Symptoms and causes

Symptoms

Nasal polyps are associated with inflammation of the lining of your nasal passages and sinuses that lasts more than 12 weeks (chronic rhinosinusitis, also known as chronic sinusitis). However, it's possible — and even somewhat more likely — to have chronic sinusitis without nasal polyps.

Nasal polyps themselves are soft and lack sensation, so if they're small you may not be aware you have them. Multiple growths or a large polyp may block your nasal passages and sinuses.

Common signs and symptoms of chronic sinusitis with nasal polyps include:

  • A runny nose
  • Persistent stuffiness
  • Postnasal drip
  • Decreased or absent sense of smell
  • Loss of sense of taste
  • Facial pain or headache
  • Pain in your upper teeth
  • A sense of pressure over your forehead and face
  • Snoring

When to see a doctor

See your doctor if your symptoms last more than 10 days. Symptoms of chronic sinusitis and nasal polyps are similar to those of many other conditions, including the common cold.

Seek immediate medical care or call 911 or your local emergency number if you experience:

  • Serious trouble breathing
  • Sudden worsening of your symptoms
  • Double vision, reduced vision or limited ability to move your eyes
  • Severe swelling around your eyes
  • Increasingly severe headache accompanied by high fever or inability to tip your head forward

Causes

Scientists don't yet fully understand what causes nasal polyps. It's not clear why some people develop chronic inflammation or why ongoing inflammation triggers polyp formation in some people and not in others. The inflammation occurs in the fluid-producing lining (mucous membrane) of your nose and sinuses. There's some evidence that people who develop polyps have a different immune system response and different chemical markers in their mucous membranes than do those who don't develop polyps.

Nasal polyps can form at any age, but they're most common in young and middle-aged adults. Nasal polyps may form anywhere in your sinuses or nasal passages, but they appear most often in an area where sinuses near your eyes, nose and cheekbones all drain through winding passages into your nose (ostiomeatal complex).

Risk factors

Any condition that triggers chronic inflammation in your nasal passages or sinuses, such as infections or allergies, may increase your risk of developing nasal polyps. Conditions often associated with nasal polyps include:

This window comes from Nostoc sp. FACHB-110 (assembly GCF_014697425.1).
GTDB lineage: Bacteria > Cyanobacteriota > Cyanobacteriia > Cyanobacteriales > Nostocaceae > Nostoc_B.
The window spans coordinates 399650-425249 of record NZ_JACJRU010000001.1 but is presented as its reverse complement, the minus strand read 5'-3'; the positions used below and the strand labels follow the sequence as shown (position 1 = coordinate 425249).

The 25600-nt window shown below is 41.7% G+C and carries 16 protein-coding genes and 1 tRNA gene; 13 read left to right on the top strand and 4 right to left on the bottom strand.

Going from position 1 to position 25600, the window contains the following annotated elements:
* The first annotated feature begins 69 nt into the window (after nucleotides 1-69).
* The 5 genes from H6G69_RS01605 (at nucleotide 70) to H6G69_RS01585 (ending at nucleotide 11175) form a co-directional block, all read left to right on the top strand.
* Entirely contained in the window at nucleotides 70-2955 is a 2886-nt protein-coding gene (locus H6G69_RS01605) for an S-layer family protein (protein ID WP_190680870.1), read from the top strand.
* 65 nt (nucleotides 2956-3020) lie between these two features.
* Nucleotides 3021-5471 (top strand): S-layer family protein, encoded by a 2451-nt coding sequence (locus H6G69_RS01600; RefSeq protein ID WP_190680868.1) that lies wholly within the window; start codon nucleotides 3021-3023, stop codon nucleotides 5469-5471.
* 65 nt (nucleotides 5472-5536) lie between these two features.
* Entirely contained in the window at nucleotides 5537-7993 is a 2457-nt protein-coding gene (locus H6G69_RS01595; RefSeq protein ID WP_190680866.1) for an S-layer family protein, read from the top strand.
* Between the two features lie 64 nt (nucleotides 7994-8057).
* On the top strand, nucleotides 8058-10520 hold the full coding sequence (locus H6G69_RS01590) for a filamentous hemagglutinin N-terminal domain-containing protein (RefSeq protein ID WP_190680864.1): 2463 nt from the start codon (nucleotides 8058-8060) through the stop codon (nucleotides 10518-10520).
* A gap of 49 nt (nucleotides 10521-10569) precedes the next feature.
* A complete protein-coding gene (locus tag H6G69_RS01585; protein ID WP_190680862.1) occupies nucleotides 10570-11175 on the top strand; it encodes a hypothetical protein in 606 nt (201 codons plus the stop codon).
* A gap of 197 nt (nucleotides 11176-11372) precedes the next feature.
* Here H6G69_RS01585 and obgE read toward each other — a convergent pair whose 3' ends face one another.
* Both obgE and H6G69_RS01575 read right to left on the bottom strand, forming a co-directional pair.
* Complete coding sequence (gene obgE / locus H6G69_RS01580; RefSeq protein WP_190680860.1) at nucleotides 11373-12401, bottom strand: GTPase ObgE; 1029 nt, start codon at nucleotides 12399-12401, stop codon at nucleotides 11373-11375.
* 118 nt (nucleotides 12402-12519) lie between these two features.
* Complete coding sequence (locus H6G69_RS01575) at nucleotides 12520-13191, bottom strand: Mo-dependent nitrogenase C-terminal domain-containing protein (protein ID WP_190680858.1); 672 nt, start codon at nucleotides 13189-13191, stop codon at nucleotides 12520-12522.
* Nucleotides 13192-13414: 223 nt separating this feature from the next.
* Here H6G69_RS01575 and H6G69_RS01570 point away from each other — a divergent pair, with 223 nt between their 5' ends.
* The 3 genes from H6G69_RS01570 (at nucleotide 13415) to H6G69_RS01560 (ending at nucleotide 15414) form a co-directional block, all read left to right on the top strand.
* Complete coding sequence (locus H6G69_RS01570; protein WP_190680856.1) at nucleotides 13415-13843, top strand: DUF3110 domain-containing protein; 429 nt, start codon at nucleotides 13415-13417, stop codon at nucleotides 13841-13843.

• Asthma, a disease that causes overall airway inflammation and constriction
  • Aspirin sensitivity may cause some people to be more likely to develop nasal polyps
  • Allergic fungal sinusitis, an allergy to airborne fungi
  • Cystic fibrosis, a genetic disorder that results in the production and secretion of abnormally thick, sticky fluids, including thick mucus from nasal and sinus membranes
  • Churg-Strauss syndrome, a rare disease that causes the inflammation of blood vessels

Your family history also may play a role. There's some evidence that certain genetic variations associated with immune system function make you more likely to develop nasal polyps.

Complications

Nasal polyps can cause complications because they block normal airflow and fluid drainage, and also because of the chronic inflammation underlying their development. Potential complications include:

  • Obstructive sleep apnea. In this potentially serious condition, you stop and start breathing frequently during sleep.
  • Asthma flare-ups. Chronic rhinosinusitis can aggravate asthma.
  • Sinus infections. Nasal polyps can make you more susceptible to sinus infections that recur often or become chronic.
Nov. 12, 2016
References
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  2. Usatine RP, et al. Nasal polyps. In: The Color Atlas of Family Medicine. 2nd ed. New York, N.Y.: The McGraw-Hill Companies; 2013.
  3. Diagnosis and treatment of respiratory illness in children and adults. Bloomington, Minn.: Institute for Clinical Systems Improvement. https://www.icsi.org/guidelines__more/catalog_guidelines_and_more/catalog_guidelines/catalog_respiratory_guidelines/respiratory_illness/. Accessed Sept. 21, 2016.
  4. Kliegman RM, et al. Nasal polyps. In: Nelson Textbook of Pediatrics. 20th ed. Philadelphia, Pa.: Elsevier; 2016. http://www.clinicalkey.com. Accessed Sept. 21, 2016.
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  6. Bhattacharyya N. Clinical presentation, diagnosis, and treatment of nasal obstruction. http://www.uptodate.com/home. Accessed Sept. 21, 2016.
  7. Sinus rinsing and neti pots. Centers for Disease Control and Prevention. http://www.cdc.gov/parasites/naegleria/sinus-rinsing.html Accessed Sept. 22, 2016.